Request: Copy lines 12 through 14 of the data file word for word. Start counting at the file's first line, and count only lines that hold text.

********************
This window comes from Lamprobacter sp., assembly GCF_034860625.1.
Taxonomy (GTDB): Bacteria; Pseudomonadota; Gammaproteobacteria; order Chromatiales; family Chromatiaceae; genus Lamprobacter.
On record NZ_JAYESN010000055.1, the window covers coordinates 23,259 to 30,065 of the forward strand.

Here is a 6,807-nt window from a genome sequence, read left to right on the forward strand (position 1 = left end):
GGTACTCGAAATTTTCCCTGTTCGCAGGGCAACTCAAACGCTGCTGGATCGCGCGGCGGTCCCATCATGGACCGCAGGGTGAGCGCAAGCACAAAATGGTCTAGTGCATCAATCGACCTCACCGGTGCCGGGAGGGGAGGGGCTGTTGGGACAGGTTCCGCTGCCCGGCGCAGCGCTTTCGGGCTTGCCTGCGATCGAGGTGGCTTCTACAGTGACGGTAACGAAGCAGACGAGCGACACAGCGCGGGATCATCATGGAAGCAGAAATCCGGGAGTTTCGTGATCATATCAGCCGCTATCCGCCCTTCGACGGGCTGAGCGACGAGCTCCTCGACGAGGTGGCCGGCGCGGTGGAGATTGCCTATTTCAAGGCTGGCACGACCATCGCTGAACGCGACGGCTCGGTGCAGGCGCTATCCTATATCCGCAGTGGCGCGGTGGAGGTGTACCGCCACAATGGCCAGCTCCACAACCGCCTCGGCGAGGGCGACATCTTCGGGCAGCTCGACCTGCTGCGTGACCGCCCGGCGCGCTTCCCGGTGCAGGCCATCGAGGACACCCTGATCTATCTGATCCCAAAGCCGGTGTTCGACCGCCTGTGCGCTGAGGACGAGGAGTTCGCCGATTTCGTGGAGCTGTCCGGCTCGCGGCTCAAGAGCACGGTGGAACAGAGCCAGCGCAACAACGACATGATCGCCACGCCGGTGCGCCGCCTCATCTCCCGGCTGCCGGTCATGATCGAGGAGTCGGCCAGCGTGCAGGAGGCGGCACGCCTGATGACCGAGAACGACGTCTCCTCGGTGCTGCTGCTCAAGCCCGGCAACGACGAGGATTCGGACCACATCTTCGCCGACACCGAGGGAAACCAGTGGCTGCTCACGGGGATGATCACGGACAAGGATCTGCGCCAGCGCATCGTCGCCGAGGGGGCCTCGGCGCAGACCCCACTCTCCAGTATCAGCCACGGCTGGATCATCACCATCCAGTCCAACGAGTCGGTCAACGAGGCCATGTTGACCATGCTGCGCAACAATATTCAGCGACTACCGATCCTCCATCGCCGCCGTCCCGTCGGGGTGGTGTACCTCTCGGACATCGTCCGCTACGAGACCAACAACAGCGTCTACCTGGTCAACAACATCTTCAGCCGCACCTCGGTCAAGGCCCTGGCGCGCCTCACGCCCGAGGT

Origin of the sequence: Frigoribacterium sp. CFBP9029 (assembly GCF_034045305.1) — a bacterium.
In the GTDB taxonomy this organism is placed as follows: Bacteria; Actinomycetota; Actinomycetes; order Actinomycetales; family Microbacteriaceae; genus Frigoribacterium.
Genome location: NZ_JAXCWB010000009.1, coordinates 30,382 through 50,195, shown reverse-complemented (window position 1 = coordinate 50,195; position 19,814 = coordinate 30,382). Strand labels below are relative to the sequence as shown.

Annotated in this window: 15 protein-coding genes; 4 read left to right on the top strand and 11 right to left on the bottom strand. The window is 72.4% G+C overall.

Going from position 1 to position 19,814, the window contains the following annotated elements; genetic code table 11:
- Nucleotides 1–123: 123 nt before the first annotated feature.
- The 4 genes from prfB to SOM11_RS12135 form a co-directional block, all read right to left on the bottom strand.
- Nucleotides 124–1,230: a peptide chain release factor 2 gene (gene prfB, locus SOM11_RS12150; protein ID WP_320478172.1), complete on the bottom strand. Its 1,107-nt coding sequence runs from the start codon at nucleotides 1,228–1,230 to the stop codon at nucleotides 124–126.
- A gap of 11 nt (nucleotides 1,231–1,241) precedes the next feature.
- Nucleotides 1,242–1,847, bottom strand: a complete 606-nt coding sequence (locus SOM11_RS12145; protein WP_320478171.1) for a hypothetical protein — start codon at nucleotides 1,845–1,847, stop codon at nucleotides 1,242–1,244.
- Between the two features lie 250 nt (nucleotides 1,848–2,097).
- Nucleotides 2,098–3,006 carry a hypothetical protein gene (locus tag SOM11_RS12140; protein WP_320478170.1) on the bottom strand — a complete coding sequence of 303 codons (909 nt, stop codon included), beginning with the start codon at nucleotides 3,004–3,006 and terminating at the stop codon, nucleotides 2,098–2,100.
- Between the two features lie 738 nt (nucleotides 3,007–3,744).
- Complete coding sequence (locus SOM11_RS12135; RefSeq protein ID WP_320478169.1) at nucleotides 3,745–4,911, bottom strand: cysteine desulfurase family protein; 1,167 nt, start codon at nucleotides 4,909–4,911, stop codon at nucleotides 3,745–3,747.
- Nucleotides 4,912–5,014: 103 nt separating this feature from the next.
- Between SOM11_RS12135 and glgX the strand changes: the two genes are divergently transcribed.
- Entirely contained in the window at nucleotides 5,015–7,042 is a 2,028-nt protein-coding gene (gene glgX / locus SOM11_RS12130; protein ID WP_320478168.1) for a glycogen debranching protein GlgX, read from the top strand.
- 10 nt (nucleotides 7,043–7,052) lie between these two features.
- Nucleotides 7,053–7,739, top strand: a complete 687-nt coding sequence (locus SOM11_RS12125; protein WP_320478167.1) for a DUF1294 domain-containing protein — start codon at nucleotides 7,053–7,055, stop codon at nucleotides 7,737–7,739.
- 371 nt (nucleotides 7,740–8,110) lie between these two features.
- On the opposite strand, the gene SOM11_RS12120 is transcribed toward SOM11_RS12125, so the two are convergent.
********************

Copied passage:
- The 4 genes from prfB to SOM11_RS12135 form a co-directional block, all read right to left on the bottom strand.
- Nucleotides 124–1,230: a peptide chain release factor 2 gene (gene prfB, locus SOM11_RS12150; protein ID WP_320478172.1), complete on the bottom strand. Its 1,107-nt coding sequence runs from the start codon at nucleotides 1,228–1,230 to the stop codon at nucleotides 124–126.
- A gap of 11 nt (nucleotides 1,231–1,241) precedes the next feature.